- Resource Centers
A group of sedentary and overweight older individuals placed on a 4-month exercise program not only became more fit, they burned off more fat, compared with those who dieted but did not exercise, according to a study published recently in the Journal of Applied Physiology.
Researchers at the University of Pittsburgh studied a group of 64 participants aged 60 to 75 who were either overweight or obese; all were sedentary at the outset of the study. They were divided into 3 groups: exercise only, diet only, and exercise plus diet. The diet-only group's weight loss resulted from a loss of both muscle and fat, and those who dieted without exercising lost more lean muscle, compared with those who exercised. When weight loss was combined with exercise, however, it nearly completely prevented the loss of lean muscle mass.
The exercise plus diet group also proved to be most efficient at the exercise task (either walking on a treadmill or riding a stationary bicycle) at the end of the experiment and, like the exercise-only group, drew more on fat stores as an energy source.
A study of children aged 5 to 13 found that those who kept track of their daily food intake, exercise, and screen time by using text messaging were twice as likely to keep such records when compared with those using old-fashioned types of paper-and-pencil diaries.
Previous studies have shown that dieters who keep records are more likely to lose weight and keep it off. For this study, children and parents participated in 3 weekly group education sessions aimed at encouraging them to increase physical activity and decrease screen time and consumption of sugar-sweetened beverages. They were asked to record their behaviors via short-message service or paper diaries, alongside a no-monitoring control group.
Researchers at the University of North Carolina at Chapel Hill then compared the participants' adherence to self-monitoring and found that those who used text messaging had significantly greater adherence. The researchers note that although the approach "may be a useful tool for self-monitoring healthful behaviors in children," further study is needed. The implications do suggest that novel technologies may play a role in improving health, according to the investigators. The findings were published in the November/December 2008 issue of the Journal of Nutrition Education and Behavior.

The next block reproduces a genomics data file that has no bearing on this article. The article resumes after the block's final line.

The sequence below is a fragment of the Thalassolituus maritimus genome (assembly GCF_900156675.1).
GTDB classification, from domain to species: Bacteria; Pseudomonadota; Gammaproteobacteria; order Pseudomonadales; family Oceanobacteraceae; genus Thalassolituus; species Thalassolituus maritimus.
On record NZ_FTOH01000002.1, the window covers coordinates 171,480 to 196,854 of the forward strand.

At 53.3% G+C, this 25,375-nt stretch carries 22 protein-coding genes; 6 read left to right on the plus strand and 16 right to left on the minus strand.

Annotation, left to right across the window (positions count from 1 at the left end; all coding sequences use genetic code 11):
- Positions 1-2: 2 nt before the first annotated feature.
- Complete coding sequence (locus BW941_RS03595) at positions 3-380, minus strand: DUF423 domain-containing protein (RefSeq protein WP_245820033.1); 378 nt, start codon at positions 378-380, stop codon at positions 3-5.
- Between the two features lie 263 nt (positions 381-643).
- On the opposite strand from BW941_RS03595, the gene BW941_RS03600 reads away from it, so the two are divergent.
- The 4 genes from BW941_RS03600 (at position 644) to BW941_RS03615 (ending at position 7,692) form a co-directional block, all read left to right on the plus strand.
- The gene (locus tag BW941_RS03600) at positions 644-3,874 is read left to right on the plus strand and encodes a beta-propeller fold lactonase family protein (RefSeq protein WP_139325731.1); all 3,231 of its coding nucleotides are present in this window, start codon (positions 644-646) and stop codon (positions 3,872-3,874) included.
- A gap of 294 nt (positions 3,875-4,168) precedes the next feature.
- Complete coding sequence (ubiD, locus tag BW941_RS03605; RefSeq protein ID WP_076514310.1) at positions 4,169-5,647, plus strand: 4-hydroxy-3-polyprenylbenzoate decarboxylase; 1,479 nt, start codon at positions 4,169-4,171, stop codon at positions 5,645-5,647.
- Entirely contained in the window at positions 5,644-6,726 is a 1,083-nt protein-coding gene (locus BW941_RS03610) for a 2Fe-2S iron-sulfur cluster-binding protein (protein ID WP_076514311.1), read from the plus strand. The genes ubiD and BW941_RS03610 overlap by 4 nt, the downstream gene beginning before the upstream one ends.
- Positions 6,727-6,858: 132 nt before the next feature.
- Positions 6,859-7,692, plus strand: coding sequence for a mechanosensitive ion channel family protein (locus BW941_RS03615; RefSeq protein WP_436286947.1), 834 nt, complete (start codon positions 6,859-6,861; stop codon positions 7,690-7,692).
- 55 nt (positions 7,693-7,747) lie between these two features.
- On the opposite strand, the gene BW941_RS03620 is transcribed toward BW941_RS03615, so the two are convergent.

A large waistline can almost double the risk of dying prematurely, even with a body mass index (BMI) in the normal range, according to findings from a recent study of 350,000 individuals across Europe.
Comparing participants with the same BMI, researchers found the risk of premature death increased in a linear fashion as the waist circumference increased. Each 5-cm increase in waist circumference increased the mortality risk by 17% in men and 13% in women. The ratio of waist to hips was revealed as an important indicator of health in the study.
The risk of premature death was approximately double for patients with a larger waist (>120 cm or 47.2 in for men and >100 cm or 39.4 in for women), compared with those individuals with a smaller waist (<80 cm or 31.5 in for men and <65 cm or 25.6 in for women). Although the main new finding of this study is that waist size increases the risk of premature death independent of BMI, the study does support earlier findings showing that a higher BMI is significantly related to mortality.
The new research forms part of the European Prospective Investigation into Cancer and Nutrition (EPIC), one of the largest long-term prospective studies in the world.
"The good news is that you don't need an expensive test and wait for ages for the result to assess this aspect of your health—it costs virtually nothing to measure your waist and hip size," said Professor Elio Riboli, MD, MPH, the European coordinator of the EPIC study.
The findings were published in the November 13, 2008, issue of the New England Journal of Medicine.
Recently released guidelines from the Centers for Disease Control and Prevention say that a minimum of 150 minutes of moderate-intensity physical activity per week, such as brisk walking, or 75 minutes per week at a level of vigorous intensity, is necessary to produce substantial health benefits in adults.
The "2008 Physical Activity Guidelines for Americans" marks the first time the federal government has issued a comprehensive set of guidelines on physical activity, noted US Department of Health and Human Services Secretary Michael Leavitt. The guidelines are intended to be a primary source of information for health professionals and the public and are based on an extensive review of the scientific data on physical activity published since the 1996 Surgeon General's Report on Physical Activity and Health.
The full set of guidelines for both children and adults can be accessed at www.health.gov/PAGuidelines/.